Key demographic characteristics of the participants are found in Table 3. The typical respondent in this analysis was a 72-year-old, white, married, middle-class female with a high school diploma, living in her own home in an urban area in the South. The sociodemographic variables from the HRS control for variations in emergency preparedness across social dimensions and included age, race, ethnicity, marital status, educational attainment, economic status, health, type of housing, and geographic region of residence. Age was included as a continuous variable. Race and ethnicity were included as categorical predictor variables, as were marital status and educational attainment. Economic status was accessed by using participant reports of annual household income and an HRS-derived variable of household net worth. Both were included as continuous variables.

Table 3 Sociodemographic and Health Characteristics of Participants (N=1803)

Health was measured in 2 ways. An HRS-derived variable of the count of participant limitations in activities of daily living (ADLs) was included as a count variable. Self-reported health was measured on a scale ranging from 1=excellent to 5=poor and was included as a continuous variable.

Two variables were used as indicators of respondents’ geographic residence. Respondents were grouped by US Census Bureau region of the country: North, South, Midwest, and West. Participants were also categorized in the HRS data into living in urban, suburban, or exurban areas, based on designations from the US Department of Agriculture (USDA) Economic Research Service. In the HRS data, the geographic descriptors are defined by using the 2003 Beale Rural-Urban Continuum (RUC) codes developed by the USDA’s Economic Research Service. These RUC codes use population and adjacency to metropolitan areas to measure the degree of urbanization. In the HRS data, rural is represented by the exurban code which is defined as RUC codes 3–9 or all places with less than 250,000 population, both adjacent and nonadjacent to a larger metropolitan area. While this conflates one category (3) generally assigned to metropolitan status, it does capture all of the rural population available in the sample.

Initially, the study’s analytical strategy attempted to create internally consistent measures of disaster emergency preparedness by using items from the disaster emergency preparedness module. Emergency preparedness is a complex construct with multiple internal dimensions. Careful assessment of these internal dimensions is an important research agenda for emergency preparedness planners and educators in order to identify more effective targeted interventions. To that end, factor analyses were conducted to evaluate whether the items in the HRS could be used to construct these internal dimensions. The results were suggestive but not persuasive and, as a result, the analytical approach was changed.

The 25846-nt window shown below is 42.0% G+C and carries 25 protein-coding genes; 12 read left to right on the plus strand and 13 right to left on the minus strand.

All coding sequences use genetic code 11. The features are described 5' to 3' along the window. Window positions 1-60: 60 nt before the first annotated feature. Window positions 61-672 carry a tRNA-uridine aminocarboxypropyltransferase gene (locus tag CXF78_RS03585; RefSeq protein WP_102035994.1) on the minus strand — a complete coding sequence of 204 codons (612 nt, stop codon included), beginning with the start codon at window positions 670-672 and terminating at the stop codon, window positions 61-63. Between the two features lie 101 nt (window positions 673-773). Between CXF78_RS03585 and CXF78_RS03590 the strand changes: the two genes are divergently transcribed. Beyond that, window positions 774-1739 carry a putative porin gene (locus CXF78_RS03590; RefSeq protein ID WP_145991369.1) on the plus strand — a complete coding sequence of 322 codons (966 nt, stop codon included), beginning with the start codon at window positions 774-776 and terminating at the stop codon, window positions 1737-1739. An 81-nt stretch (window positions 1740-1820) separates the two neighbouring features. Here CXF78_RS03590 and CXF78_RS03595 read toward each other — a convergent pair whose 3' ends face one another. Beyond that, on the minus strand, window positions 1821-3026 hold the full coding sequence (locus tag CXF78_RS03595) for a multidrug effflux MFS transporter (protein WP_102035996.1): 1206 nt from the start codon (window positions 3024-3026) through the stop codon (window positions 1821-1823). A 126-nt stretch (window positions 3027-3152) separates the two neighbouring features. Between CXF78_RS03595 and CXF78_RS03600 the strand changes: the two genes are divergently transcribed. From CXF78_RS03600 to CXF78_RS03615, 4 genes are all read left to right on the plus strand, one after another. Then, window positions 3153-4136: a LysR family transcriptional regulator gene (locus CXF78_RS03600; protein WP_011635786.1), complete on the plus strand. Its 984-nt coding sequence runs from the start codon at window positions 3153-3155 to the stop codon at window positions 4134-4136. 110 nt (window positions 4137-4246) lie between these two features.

Following unsuccessful attempts to create internally consistent measures, a series of logistic multiple regressions was prepared to evaluate predictive models for the direct measures of emergency preparedness. This approach provided insight into differentiating participants who completed emergency preparedness activities that directly measure levels of preparedness. The predictive models included the variables identified as barriers or motivations, along with the sociodemographic characteristics of the participants.


As seen in the descriptive measures presented in Table 1, the preparedness of older persons varied widely across the specific measures. Whereas nearly 95% had a smoke or fire detector in their homes, about 38% had attended a disaster educational program. Slightly more than 26% had a disaster household plan, whereas slightly more than 43% knew the location of a community emergency shelter. Only about 61% had supplies (eg, food, water, and medical treatments) for 3 days. Just over 14% had registered with an organization to help them during a disaster event and about 72% were able to receive emergency communications. These results mirrored earlier studies.

To further evaluate whether subgroups within the population differed from one another and the influence of barriers and motivations on completion of separate preparedness activities, a logistic regression was performed for each of the 7 direct measures. A logistic regression model was used because the dependent variable was binary in each case: whether or not the participant answered “yes” to the question. In general, the equation had the following form:

$$\log \left( {{{p_{i} } \over {1{\minus}p_{i} }}} \right){\equals}\alpha {\plus}\beta _{1} X_{{i1}} {\plus}\beta _{2} X_{{i2}} {\plus} \cdots {\plus}\beta _{p} X_{{p1}} $$

where p was the probability that the dependent variable was 1 or “yes,” and the independent variables were as listed above, including the demographic characteristics and the barrier and motivation measures. For each of the 7 direct emergency preparedness activities in Table 1, a logistic regression analysis was completed and the results, reported in terms of odds ratios (ORs), are discussed in order (Tables 4 and 5).

Table 4 Logistic Regression Predicting Emergency Preparedness Variables a

a Abbreviation: ADL, activity of daily living.

b P<0.05. c P<0.01. d P<0.001. e P<0.0001.

Table 5 Logistic Regression Predicting Emergency Preparedness Variables a

a Abbreviation: ADL, activity of daily living.

b P<0.05. c P<0.01. d P<0.001. e P<0.0001.

Having a smoke or fire detector in the home may seem like a relatively low-barrier emergency preparedness activity but appeared to be problematic for those with fewer resources. The presence of a detector was less likely for respondents who had not graduated from high school (OR=0.52, P<0.05) and who resided in the South (OR=0.44, P<0.05). Household income increased the likelihood of having a detector (OR=1.16, P<0.001), as did living in a mobile home (OR=1.17, P<0.001). Having a car and being able to drive doubled the odds ratio of having a smoke or fire detector in the home (OR=2.05, P<0.05). However, this model explained very little of the variation, as the R-square was only 0.05.